Self-confessed Marxist horror-writer Benjamin Solah planned to cover the August 1 protest outside the ALP national conference calling for same sex marriage rights. His post didn't make it up in time for this post, but take a look at it anyway.

At Revitalising Labour (the labour movement, that is, not the Labor party) Chris Latham reminds us that construction workers in Australia have less rights than terror suspects.

Australian Tamil blog Fast Unto Action blogs the launch by Women for Justice of a new group, Ahimsai, to commemorate the suffering of Tamil women under occupation.

Ever wondered what alcoholic, morbid, wastrel Green Left Weekly staff and their friends get up to on their days off? Carlo Sands gives you the low-down on whatever it is that alcoholic socialists are worried about in the wee hours before opening time.

@ndy at Slackbastard takes a break from hunting Melbourne (and other) Nutzis and celebrating the glory of the Collingwood football team with a wonderfully atonal kick in Bob Geldof's teeth.

Australian labour law specialist and long-time unionist Chris White writes largely about Australia. He is, however, well versed in Chinese labour law, and keeps an eye on the protests of potentially the world’s most important labour movement.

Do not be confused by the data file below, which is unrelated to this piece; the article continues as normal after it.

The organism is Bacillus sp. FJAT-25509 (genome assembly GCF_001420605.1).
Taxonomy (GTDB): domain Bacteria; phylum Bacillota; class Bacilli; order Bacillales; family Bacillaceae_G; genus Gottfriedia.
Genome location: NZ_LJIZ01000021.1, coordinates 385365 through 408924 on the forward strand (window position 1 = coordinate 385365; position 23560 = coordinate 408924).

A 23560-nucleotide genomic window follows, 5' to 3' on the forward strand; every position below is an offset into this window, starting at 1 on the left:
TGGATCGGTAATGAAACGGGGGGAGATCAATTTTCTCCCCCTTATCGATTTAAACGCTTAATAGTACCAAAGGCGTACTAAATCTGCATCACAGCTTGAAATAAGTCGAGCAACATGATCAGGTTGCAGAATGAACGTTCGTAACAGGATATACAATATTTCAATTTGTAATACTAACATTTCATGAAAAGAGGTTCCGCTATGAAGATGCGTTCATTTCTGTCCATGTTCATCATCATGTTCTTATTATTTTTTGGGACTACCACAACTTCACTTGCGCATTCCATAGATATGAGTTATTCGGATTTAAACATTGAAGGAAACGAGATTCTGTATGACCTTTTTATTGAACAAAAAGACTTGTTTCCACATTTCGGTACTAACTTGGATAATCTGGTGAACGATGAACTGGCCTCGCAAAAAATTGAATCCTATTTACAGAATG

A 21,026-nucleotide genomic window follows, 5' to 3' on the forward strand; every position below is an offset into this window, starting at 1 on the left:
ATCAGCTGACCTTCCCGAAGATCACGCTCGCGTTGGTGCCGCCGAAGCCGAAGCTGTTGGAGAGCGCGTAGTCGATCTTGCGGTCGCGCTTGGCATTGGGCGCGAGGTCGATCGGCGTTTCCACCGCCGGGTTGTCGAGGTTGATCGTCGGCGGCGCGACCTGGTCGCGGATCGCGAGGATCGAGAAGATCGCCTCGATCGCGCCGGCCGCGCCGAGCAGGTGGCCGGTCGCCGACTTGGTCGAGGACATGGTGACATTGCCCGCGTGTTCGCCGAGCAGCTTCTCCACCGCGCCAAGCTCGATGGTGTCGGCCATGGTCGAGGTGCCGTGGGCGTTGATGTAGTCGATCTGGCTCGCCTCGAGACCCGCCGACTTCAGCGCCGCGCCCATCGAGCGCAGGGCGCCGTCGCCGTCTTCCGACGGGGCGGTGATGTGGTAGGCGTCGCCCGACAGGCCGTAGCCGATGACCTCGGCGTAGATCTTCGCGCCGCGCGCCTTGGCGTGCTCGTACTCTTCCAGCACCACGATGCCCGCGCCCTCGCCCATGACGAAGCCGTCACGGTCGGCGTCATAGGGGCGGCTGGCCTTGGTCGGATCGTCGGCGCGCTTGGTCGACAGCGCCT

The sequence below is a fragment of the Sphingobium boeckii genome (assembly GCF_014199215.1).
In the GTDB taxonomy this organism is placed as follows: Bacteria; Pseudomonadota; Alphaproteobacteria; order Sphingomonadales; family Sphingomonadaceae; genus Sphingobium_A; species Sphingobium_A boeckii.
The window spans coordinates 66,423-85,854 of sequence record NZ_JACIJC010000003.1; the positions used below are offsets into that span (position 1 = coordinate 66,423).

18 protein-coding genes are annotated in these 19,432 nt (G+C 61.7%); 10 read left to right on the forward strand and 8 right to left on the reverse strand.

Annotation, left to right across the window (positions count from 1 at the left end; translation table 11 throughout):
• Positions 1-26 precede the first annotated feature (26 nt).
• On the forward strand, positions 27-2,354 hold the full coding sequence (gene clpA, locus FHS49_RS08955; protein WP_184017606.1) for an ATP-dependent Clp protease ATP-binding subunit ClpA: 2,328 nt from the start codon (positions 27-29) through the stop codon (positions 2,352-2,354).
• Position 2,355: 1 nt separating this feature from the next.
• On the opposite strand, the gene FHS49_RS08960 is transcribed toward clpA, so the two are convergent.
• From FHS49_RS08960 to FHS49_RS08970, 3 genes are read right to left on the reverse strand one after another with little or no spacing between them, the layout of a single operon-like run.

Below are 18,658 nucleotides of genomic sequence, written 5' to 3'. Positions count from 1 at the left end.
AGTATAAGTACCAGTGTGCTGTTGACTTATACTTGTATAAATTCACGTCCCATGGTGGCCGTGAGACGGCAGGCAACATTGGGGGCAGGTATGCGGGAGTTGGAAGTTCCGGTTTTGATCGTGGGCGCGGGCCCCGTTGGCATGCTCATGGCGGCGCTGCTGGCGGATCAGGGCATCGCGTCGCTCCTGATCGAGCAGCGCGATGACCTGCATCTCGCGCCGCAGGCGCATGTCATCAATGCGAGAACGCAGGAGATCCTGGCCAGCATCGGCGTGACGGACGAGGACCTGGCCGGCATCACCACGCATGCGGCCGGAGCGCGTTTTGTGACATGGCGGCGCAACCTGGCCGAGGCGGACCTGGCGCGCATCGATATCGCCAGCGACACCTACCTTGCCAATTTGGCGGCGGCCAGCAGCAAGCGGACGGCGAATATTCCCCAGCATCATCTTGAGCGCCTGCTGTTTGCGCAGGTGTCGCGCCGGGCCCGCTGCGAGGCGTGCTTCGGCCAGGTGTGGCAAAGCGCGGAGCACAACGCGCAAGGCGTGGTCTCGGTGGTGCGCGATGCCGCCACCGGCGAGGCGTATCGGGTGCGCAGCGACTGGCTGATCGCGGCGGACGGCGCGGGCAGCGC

While we’re talking China, a couple of weeks ago Splinty picked more of the left's scabs over the Uighur conflict.

You want controversy? We have controversy. Socialist Voice is hosting debate on how the left should respond to Iran.

Over at LINKS, there is coverage of the violent and vituperous debate over the movie "Stolen". "Stolen", which claims to portray slavery in the camps of Western Sahara, screened recently at the Sydney Film Festival. The film makers - not to mention the Moroccan government, were less than overjoyed when the Saharawi "slave" featured in the documentary came all the way to Sydney to deny the claim.

LINKS also fills us in on the violent protests and occupations in Ssangyong, South Korea.